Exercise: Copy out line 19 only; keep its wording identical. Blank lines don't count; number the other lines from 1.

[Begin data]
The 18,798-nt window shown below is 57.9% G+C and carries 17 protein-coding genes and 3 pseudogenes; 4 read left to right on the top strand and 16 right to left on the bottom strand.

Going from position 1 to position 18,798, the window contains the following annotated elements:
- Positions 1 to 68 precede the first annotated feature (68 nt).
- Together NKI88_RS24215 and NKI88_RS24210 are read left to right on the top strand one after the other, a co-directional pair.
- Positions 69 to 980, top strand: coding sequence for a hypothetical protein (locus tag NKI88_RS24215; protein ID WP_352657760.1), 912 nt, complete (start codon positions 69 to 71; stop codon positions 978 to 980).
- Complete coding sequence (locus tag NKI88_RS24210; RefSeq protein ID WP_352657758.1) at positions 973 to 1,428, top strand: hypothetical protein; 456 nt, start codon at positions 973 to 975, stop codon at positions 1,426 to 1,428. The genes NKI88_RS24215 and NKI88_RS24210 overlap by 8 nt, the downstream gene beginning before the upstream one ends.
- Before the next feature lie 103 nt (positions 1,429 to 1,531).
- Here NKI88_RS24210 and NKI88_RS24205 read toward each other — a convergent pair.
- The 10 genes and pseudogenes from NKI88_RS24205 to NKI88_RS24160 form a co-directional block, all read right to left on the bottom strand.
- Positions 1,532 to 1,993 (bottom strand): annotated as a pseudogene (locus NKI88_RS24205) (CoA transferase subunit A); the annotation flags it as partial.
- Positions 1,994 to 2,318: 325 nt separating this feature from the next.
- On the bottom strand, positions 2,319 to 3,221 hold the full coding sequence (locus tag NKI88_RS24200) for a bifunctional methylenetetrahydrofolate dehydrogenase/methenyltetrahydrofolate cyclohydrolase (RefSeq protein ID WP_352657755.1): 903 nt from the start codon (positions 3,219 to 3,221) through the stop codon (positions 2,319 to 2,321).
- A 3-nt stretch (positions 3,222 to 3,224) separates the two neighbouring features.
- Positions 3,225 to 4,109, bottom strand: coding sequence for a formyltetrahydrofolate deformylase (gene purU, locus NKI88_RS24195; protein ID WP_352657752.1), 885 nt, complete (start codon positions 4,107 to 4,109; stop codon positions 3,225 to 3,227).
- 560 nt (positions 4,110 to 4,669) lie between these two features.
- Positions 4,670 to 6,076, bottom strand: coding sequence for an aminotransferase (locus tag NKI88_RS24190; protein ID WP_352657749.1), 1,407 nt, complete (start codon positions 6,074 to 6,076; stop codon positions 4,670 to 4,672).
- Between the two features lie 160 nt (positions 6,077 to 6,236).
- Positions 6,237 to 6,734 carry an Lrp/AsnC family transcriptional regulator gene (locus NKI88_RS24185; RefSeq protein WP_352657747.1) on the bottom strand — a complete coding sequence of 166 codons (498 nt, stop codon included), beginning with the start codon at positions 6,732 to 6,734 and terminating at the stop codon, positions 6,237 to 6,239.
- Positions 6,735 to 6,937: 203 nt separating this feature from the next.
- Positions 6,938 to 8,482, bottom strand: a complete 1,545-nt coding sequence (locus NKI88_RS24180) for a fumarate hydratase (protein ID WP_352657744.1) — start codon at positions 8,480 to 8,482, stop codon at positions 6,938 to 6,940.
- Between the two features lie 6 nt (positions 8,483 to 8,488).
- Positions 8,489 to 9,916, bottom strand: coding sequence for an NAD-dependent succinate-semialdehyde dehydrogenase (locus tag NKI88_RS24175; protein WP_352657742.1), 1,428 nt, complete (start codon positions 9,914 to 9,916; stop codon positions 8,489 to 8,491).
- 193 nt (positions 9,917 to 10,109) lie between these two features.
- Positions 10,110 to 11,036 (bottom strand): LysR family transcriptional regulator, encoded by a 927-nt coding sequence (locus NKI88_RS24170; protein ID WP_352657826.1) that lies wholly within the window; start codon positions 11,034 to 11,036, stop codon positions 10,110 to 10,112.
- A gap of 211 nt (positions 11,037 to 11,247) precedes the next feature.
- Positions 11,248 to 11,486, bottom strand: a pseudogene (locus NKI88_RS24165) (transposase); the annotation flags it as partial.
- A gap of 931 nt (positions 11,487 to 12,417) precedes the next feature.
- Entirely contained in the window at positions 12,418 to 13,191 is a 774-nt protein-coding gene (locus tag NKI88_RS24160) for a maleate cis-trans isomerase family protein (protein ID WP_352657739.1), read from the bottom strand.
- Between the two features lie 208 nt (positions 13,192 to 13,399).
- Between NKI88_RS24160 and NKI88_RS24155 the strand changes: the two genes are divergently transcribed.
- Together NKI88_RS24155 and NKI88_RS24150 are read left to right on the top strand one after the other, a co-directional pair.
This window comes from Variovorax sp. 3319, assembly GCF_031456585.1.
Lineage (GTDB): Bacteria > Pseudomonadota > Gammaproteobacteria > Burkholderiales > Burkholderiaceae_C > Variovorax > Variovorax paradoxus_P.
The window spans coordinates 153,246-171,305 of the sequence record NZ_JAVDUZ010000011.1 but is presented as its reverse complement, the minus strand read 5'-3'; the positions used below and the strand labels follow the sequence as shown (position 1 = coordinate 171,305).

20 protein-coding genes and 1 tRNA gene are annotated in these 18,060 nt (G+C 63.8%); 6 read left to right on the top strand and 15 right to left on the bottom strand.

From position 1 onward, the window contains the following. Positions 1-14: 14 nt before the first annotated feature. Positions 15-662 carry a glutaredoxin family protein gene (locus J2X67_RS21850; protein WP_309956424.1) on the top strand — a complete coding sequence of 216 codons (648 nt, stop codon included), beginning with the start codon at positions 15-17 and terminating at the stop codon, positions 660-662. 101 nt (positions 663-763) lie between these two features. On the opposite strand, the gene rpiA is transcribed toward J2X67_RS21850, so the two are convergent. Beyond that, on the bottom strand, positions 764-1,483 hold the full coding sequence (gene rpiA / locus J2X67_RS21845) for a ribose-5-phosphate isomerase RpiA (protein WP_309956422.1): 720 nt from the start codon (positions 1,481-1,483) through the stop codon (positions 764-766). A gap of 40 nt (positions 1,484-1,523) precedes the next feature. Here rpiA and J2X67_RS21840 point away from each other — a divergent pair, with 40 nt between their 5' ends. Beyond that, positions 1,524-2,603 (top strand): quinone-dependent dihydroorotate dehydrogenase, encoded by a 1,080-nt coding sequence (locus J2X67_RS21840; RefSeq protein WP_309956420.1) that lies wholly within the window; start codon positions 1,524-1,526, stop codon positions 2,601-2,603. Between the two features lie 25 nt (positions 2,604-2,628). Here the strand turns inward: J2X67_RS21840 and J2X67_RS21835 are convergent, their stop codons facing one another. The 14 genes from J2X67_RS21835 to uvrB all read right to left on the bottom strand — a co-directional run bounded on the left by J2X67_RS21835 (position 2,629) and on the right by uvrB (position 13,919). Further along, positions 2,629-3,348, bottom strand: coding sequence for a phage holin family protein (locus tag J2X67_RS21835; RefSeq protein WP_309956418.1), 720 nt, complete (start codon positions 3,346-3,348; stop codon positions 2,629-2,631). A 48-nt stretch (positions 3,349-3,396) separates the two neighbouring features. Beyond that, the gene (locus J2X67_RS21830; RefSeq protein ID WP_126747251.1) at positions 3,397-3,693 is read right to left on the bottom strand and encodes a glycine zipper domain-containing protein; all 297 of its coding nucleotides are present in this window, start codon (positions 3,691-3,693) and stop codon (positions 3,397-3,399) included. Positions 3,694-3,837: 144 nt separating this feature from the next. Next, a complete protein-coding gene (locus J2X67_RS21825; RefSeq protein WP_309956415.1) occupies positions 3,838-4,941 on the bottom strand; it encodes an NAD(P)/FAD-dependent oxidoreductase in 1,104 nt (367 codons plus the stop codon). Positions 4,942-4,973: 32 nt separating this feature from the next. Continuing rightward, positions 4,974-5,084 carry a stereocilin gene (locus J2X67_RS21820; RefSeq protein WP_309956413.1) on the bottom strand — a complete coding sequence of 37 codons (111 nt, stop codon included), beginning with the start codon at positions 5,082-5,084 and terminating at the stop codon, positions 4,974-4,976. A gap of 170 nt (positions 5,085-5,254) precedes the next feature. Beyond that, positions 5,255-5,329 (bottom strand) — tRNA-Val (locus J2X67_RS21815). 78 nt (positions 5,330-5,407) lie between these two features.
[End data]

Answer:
- Positions 6,735 to 6,937: 203 nt separating this feature from the next.